UVA Announces Changes to Medical Center Billing, Collection Practices
CHARLOTTESVILLE, Va. (WVIR) - The University of Virginia Health System is making some changes to its billing and collection policies. This comes days after a Washington Post article that revealed UVA sued more than 6,000 patients a year for unpaid medical bills. Many of them are low-income and unable to pay.
“My experience is that UVA Medical Center is much more aggressive in collecting, has a much higher threshold of minimum payment than other people, and is much less likely to write off the debt,” said bankruptcy attorney Marshall Slayton. “I've seen probably seen 10-15 potential new clients this week, right? People coming in to see me, half of them have medical bills with UVA.”
Friday, UVA Health System announced a slew of changes to its debt collection process, based on a person's income above or below the federal poverty line. One of the most notable changes is that it will now entirely write-off bills for patients at or below the poverty level who have less than $50,000 in assets. Previously, they only received 20% discount.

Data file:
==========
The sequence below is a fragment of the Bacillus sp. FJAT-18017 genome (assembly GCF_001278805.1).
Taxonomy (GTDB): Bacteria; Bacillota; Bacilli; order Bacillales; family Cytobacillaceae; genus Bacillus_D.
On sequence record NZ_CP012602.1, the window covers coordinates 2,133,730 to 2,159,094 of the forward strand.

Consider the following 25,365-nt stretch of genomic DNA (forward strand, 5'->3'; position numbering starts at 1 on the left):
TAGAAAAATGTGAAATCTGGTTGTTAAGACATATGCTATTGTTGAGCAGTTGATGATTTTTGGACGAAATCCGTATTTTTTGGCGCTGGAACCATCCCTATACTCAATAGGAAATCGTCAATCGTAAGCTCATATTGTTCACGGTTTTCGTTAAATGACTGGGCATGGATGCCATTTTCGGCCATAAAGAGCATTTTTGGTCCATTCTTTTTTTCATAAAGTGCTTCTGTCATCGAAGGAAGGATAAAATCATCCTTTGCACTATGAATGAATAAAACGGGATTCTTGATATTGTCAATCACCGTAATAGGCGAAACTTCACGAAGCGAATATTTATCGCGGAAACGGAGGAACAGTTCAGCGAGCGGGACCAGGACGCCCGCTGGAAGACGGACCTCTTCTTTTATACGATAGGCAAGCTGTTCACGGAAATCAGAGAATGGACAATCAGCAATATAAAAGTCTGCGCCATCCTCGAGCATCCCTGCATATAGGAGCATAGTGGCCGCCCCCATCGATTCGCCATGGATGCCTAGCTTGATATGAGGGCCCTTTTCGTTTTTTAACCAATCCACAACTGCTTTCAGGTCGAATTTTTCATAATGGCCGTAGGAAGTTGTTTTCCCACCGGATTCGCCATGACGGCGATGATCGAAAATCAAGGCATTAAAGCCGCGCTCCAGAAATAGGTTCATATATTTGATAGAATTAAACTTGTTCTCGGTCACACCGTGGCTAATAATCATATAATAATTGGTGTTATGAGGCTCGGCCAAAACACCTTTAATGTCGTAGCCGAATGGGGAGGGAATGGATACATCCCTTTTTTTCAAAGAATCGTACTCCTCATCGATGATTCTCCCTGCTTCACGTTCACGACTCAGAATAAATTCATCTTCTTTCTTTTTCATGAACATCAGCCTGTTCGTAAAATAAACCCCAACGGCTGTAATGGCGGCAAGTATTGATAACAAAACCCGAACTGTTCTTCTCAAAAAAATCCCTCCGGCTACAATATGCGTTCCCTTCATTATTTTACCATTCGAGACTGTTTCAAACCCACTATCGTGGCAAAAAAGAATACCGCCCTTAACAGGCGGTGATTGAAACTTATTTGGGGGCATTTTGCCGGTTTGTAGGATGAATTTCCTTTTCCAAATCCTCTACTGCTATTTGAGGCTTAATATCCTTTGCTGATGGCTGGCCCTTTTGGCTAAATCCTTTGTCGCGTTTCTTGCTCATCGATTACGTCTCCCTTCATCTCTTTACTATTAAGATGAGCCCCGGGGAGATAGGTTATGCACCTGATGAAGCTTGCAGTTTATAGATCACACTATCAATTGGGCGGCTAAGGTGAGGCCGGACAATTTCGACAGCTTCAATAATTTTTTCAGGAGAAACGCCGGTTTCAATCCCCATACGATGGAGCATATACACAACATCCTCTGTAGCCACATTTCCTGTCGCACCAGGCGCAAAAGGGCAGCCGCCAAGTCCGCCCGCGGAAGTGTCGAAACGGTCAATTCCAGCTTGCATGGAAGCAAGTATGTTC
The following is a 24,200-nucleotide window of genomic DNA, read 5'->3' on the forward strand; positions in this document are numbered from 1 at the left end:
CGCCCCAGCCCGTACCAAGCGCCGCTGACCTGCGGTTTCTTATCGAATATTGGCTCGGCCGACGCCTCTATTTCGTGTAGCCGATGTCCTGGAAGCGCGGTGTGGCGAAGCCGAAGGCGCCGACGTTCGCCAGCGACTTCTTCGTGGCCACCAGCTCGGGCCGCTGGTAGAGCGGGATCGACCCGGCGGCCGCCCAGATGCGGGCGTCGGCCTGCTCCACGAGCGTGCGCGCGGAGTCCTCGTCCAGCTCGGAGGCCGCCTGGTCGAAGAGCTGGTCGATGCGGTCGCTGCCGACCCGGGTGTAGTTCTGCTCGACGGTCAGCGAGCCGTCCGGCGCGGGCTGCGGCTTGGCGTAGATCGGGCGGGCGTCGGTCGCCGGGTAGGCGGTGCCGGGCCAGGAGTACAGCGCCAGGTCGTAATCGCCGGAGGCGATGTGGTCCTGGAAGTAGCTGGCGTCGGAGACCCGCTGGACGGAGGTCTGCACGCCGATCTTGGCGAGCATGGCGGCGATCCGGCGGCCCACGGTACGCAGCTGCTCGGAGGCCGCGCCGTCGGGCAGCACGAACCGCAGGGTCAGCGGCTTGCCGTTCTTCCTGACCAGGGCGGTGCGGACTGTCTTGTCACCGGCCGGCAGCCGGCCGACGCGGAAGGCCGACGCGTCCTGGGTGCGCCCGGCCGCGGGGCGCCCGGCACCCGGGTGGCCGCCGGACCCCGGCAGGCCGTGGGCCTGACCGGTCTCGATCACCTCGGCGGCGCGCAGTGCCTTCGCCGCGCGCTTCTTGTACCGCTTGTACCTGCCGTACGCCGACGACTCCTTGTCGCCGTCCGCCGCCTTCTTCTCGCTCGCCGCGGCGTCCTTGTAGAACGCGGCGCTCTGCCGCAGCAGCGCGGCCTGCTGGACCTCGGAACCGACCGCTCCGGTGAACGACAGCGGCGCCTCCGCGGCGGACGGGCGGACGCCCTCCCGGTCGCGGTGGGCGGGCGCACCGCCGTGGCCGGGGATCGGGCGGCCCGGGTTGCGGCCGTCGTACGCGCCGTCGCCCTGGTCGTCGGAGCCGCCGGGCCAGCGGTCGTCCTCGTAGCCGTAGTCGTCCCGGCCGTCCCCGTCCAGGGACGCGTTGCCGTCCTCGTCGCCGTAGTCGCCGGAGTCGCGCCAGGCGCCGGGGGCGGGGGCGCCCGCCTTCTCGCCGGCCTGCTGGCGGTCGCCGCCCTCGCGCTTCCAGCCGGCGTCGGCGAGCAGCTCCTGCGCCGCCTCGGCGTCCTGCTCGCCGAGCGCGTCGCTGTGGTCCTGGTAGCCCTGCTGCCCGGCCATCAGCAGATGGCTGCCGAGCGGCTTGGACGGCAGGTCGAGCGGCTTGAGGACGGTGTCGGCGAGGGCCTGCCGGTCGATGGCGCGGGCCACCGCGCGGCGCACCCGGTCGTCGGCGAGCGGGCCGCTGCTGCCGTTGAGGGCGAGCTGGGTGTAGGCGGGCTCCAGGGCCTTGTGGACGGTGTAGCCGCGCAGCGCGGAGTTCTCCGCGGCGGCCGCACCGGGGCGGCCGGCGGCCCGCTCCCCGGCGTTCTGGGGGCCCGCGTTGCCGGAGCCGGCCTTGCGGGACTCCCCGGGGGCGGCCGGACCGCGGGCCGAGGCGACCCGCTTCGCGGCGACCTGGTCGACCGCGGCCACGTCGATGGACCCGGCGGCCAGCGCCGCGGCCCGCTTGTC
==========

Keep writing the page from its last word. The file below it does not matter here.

UVA has also increased its discounts for patients making two, three and four times above the poverty line. It has also raised its threshold for filing a suit for unpaid bills exceeding $1,000.
“This is not the end of the steps we're going take to try to improve this. This is the beginning, and this is kind of a first step. We think it's a substantial first step, but it's a first step, and we're going to look at you know what else is possible,” UVA Medical Center Spokesperson Eric Swensen said.
“I think that it needs constant review and adjustment, because values of property and income change and so this is not something that's a stagnant you just leave it, set it, and forget it,” said Slayton.
The University of Virginia Health System looked at other hospitals in the area to create the new benchmarks, including Sentara Martha Jefferson Hospital and Augusta Health.
“It's hard to go back after the fact once people have made payments. So unfortunately I don't know how much can really be done for them, but again what we're pledging to do moving forward is just try to do this again in a fairer and more equitable to serve all the patients that we see,” Swensen said.
The new policies will apply to both uninsured and insured patients. The adjustments to the billing system are set to go into effect January 1, 2020.